Still, the accusations, which have landed the suave Strauss-Kahn in a cell in New York's notorious Rikers Island, his million-dollar bail offer denied, have hit a raw nerve here. There is an uneasy sense that France has been exposed, and that the French tradition of complicity in the sexual secrets of the rich, famous, and powerful has been laid out for all to see.
As such, there seems to be some soul-searching going on. Did the pervasive culture here, which regards philandering as merely part of a long French tradition, allow a dangerous blind eye to be turned to rumors of Strauss-Kahn’s previously predatory behavior toward women? That's what some French editorials are asking, as women come out of the woodwork with unappealing tales about the prominent politician. His behavior, ventured the newspaper Le Figaro, would probably have spelled the end of a career in many another country.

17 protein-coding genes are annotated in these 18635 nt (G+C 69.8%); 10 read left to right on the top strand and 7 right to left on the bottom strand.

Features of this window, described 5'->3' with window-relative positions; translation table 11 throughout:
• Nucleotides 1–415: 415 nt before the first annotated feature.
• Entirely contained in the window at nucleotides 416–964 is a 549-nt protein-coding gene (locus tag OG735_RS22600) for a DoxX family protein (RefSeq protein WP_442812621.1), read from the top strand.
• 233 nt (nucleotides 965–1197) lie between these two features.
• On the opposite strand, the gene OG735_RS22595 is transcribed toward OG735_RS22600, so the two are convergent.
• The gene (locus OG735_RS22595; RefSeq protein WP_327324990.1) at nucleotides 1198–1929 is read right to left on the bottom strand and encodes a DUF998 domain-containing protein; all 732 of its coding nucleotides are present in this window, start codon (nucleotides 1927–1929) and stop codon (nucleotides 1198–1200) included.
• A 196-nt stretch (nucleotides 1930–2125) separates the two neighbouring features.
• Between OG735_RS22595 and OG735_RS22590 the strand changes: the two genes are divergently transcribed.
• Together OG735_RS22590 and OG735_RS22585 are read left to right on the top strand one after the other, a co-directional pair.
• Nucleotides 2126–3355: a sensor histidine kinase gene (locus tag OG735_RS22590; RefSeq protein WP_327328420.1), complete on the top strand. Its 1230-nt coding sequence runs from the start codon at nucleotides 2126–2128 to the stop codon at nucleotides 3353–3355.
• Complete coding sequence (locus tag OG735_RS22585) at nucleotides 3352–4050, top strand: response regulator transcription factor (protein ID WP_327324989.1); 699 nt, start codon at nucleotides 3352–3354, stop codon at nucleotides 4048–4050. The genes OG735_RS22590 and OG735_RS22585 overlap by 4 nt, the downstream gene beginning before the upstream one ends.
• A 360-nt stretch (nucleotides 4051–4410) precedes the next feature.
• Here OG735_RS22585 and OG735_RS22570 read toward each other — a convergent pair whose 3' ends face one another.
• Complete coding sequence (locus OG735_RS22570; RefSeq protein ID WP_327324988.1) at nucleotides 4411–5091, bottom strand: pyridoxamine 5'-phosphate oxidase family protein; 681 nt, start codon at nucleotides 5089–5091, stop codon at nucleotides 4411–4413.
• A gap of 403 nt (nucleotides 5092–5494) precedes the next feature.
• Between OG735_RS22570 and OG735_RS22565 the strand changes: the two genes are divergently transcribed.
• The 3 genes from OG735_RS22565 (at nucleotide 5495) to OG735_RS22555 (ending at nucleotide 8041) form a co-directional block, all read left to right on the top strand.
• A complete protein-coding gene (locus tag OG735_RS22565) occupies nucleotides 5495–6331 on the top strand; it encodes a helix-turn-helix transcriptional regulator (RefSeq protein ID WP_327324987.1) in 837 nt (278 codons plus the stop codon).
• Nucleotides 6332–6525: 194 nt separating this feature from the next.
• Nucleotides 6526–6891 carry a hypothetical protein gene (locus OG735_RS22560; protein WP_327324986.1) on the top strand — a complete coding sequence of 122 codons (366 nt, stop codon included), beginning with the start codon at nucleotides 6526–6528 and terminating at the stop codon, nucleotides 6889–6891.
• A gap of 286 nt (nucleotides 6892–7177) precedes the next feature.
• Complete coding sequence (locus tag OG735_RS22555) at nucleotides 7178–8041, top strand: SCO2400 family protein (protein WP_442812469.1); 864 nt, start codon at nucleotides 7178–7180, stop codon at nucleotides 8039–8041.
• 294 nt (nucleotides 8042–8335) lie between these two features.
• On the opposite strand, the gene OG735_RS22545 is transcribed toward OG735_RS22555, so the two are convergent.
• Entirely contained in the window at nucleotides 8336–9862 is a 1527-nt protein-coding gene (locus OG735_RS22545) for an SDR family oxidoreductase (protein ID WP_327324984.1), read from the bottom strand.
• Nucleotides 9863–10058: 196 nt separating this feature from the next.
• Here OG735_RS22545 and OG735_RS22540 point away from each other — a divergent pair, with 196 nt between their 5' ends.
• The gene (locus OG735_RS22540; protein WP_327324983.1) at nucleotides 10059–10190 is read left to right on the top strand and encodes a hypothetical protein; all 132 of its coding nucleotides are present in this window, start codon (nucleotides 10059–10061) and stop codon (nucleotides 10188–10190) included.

Typically, philandering or even sexual aggressiveness is rarely raised in the press. In a country where the affairs of the powerful are treated with a shrug, or even a nod of approval, it is all simply a tale of titillating tattle, amounting, politically, to nothing.
“Almost all French male politicians are compulsive womanizers,” wrote Christophe Dubois and Christophe Deloire in their 2006 book on the personal lives of leading politicians, "Sexus Politicus." “Far from being a flaw, to cast yourself in the role of seducer is without doubt an important quality in our political life.”